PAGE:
The Race to Grow New Organs
Komaroff, Anthony L., Newsweek
Byline: Anthony L. Komaroff, M.D.
Luke Masella was born with spina bifida, a birth defect that paralyzed his bladder. By the time he was 10 years old, despite various treatments, his kidneys were failing. Toxins were building up in his blood, and he had lost 25 percent of his body weight. That's when Luke and his parents opted for a radical solution--a brand new bladder.
It might sound like science fiction, but growing new organs from scratch has already become reality. In addition to bladders, scientists have engineered new skin, bone, cartilage, corneas, windpipes, arteries, and urethras. Human organs fail for a multitude of reasons; genetic deformities, injuries, and disease can all damage them. Organ transplantation is an option, of course, but it's risky, and too often there aren't enough donated organs to meet the growing need.
So 25 years ago, a group of scientists embarked on an audacious quest: the creation of whole new organs. Brothers Joseph and Charles Vacanti at Harvard Medical School and Robert Langer of the Massachusetts Institute of Technology first promoted the idea of "tissue engineering" or "regenerative medicine." The scientists knew that every organ has a "scaffolding"--a structure that gives it shape--and many different types of cells with different functions. There are millions of cells, all arranged in an exact order.
Langer was a master at making physical structures that live within the body. He devised ways to create an organ's scaffolding using a variety of synthetic materials like biodegradable polymers and natural molecules like collagen that are part of everyone's body. Using Langer's techniques, Charles Vacanti grew cartilage in the shape of the ear of a 3-year-old child. Tissue engineers also devised an ingenious alternative approach called "decellularization": the cells of a spare organ (from an animal or human cadaver) are digested away, leaving just the natural, noncellular scaffolding.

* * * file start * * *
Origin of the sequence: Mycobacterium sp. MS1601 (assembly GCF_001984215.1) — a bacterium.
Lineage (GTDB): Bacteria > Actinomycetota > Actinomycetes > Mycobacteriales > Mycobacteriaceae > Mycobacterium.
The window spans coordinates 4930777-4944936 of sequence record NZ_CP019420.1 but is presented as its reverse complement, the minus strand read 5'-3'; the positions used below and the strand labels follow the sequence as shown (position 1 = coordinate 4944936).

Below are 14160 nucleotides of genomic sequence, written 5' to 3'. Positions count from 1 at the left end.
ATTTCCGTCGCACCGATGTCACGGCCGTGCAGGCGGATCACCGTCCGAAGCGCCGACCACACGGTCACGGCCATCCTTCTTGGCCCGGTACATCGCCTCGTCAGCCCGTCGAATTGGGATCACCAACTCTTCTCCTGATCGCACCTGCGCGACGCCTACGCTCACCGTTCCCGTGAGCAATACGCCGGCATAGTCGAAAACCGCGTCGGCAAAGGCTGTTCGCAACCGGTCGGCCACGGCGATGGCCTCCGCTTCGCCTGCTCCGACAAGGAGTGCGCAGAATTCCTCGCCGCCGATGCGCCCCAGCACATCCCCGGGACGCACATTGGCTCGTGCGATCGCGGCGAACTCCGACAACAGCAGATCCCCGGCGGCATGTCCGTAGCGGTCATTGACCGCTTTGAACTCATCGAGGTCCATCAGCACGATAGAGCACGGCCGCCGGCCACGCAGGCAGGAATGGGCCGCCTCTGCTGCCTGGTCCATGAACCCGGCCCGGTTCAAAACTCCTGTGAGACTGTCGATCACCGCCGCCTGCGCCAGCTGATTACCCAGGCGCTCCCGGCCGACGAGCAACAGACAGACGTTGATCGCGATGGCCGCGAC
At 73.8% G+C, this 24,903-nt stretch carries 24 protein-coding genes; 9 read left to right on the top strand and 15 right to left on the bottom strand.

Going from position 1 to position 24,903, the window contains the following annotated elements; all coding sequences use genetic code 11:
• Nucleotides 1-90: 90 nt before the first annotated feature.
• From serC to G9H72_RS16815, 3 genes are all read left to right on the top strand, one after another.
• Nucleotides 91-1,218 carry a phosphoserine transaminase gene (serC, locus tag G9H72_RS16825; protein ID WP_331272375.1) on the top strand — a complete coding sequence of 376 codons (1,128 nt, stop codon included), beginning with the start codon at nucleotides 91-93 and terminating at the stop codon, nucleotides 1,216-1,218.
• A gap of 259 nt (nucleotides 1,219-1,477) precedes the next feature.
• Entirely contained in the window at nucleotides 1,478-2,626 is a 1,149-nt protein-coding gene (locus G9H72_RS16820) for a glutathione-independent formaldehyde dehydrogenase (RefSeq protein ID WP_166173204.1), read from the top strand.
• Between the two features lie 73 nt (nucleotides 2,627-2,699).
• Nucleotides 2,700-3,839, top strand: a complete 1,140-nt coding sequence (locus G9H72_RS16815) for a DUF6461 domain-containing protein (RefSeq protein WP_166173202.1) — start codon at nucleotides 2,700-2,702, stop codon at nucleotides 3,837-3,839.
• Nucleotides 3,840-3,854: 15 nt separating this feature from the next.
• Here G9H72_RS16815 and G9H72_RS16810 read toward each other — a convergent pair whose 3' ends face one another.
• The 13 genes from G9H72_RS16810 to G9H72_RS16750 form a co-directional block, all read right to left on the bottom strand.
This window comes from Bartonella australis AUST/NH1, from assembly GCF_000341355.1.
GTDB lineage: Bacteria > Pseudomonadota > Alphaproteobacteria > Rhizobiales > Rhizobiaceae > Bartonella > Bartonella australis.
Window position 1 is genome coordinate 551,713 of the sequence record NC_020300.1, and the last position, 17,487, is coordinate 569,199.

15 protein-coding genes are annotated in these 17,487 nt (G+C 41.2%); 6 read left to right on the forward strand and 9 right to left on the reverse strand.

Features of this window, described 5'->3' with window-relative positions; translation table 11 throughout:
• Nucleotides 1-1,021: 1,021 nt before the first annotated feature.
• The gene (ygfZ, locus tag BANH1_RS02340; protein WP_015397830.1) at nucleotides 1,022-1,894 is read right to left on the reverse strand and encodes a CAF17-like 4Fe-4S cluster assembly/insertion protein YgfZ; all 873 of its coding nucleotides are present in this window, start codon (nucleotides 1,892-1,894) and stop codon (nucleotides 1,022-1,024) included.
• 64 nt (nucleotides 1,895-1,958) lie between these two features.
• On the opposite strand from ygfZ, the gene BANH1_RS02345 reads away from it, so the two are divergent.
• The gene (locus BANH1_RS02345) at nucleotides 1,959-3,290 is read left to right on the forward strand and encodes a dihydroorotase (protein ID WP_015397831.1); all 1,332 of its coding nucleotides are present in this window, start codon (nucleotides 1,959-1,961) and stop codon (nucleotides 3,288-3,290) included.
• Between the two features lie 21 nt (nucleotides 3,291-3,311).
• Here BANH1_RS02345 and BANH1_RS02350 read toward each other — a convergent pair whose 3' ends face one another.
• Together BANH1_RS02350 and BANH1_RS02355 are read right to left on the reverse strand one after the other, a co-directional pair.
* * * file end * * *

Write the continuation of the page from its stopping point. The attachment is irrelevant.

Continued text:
Once a scaffolding exists, the next step in building a new organ is to drape the scaffolding with cells. Where do the new cells come from? Most often they are adult stem cells from the type of organ the doctors want to build. Sometimes adult stem cells from other organs can be chemically coaxed to turn into the cells of the new organ. For example, in pregnant women the amniotic fluid and placenta contain stem cells that can form many tissues. Surprisingly, so does fat. The unwanted fat removed by liposuction, for example, is rich in stem cells.
Ideally adult stem cells are extracted from the person who will be receiving the new organ, so that it won't be rejected. Because adult stem cells have so far worked well, scientists haven't made much use of the more controversial embryonic stem cells or the recently created induced pluripotent stem (iPS) cells that seem to behave much like their embryonic cousins.
After the scaffolding came the hard part, the part that caused most scientists outside the field to predict that growing new organs would fail. Even if you could build a scaffolding and procure the cells to drape onto that scaffolding, then what? Surely no scientist could assemble millions of cells, one by one and each in the right place, as if the organ were a giant jigsaw puzzle. It was, on its face, an insoluble problem--unless nature, somehow, helped out.
Remarkably, it has. Adult stem cells do more than turn into the types of cells needed for the new organ: they orchestrate the process of assembly. …